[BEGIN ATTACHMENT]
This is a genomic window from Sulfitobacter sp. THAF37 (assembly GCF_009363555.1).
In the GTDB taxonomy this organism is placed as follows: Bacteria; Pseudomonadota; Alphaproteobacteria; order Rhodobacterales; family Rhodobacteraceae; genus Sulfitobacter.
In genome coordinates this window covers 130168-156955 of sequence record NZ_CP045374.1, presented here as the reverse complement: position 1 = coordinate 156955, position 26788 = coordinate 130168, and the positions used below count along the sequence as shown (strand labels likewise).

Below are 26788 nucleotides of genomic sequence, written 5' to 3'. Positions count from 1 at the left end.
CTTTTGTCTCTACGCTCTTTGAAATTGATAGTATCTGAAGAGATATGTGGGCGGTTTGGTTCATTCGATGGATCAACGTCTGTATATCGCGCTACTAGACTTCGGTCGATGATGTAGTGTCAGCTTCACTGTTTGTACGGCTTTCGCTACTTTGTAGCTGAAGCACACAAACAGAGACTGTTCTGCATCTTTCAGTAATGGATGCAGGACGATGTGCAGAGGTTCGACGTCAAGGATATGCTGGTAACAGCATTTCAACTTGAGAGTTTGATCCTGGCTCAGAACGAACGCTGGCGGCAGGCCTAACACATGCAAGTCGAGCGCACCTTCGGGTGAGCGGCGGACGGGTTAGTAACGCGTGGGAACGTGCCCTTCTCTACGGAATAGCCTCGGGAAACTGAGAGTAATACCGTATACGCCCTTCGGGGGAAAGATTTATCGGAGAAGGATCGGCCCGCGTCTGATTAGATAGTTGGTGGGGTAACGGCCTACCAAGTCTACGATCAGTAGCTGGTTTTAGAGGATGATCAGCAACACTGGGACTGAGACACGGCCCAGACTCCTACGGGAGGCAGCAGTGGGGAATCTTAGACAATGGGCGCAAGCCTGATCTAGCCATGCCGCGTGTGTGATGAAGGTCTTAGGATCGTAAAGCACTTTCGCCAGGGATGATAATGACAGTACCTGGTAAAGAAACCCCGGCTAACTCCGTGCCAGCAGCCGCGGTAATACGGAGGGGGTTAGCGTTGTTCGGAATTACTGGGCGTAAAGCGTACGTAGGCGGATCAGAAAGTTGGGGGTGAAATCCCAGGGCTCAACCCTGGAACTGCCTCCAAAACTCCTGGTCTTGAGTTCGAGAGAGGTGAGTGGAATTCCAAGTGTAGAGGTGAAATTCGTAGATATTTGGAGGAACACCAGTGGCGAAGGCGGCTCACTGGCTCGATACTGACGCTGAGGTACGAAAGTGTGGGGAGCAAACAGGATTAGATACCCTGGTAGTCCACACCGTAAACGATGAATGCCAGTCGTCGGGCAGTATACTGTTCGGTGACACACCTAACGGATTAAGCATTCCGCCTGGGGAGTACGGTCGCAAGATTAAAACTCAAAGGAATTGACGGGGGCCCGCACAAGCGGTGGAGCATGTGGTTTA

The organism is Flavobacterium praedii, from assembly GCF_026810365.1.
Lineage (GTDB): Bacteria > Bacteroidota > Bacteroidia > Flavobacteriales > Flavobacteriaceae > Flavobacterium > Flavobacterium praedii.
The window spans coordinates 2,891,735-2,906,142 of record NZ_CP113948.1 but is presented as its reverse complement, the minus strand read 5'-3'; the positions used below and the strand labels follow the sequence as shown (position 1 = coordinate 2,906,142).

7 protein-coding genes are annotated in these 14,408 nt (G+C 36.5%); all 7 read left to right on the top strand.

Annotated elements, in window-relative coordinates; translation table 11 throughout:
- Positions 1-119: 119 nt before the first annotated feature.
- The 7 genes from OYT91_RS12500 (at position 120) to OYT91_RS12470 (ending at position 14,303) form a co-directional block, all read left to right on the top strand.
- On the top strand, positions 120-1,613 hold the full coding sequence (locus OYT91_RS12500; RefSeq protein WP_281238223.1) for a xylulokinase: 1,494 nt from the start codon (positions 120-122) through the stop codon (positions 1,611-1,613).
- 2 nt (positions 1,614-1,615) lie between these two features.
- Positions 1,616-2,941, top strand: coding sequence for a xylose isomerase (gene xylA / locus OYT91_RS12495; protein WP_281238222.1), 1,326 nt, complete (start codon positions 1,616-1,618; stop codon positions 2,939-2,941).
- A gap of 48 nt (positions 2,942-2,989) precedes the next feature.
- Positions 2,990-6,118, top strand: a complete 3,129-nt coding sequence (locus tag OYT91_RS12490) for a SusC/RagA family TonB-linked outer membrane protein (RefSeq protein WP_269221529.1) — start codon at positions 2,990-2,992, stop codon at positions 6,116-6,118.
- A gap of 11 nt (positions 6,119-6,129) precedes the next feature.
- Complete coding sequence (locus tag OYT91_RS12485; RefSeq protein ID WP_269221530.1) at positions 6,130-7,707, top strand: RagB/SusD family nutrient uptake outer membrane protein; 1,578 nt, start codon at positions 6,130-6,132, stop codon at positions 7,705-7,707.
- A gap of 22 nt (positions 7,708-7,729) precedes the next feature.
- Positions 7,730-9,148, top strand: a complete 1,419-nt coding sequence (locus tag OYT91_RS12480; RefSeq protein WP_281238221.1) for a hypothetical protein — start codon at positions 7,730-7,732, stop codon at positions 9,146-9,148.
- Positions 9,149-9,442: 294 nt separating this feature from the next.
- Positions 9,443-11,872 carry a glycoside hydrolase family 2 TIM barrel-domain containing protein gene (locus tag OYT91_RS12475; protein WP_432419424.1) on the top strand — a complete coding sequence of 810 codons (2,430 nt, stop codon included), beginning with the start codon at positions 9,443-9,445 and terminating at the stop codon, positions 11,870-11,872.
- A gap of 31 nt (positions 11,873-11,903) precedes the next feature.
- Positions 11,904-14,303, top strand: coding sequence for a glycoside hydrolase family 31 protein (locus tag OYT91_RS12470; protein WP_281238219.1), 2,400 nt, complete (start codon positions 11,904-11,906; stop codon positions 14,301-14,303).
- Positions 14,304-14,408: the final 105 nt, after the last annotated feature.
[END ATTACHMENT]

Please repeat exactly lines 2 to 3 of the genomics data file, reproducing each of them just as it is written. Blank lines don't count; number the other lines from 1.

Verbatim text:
In the GTDB taxonomy this organism is placed as follows: Bacteria; Pseudomonadota; Alphaproteobacteria; order Rhodobacterales; family Rhodobacteraceae; genus Sulfitobacter.
In genome coordinates this window covers 130168-156955 of sequence record NZ_CP045374.1, presented here as the reverse complement: position 1 = coordinate 156955, position 26788 = coordinate 130168, and the positions used below count along the sequence as shown (strand labels likewise).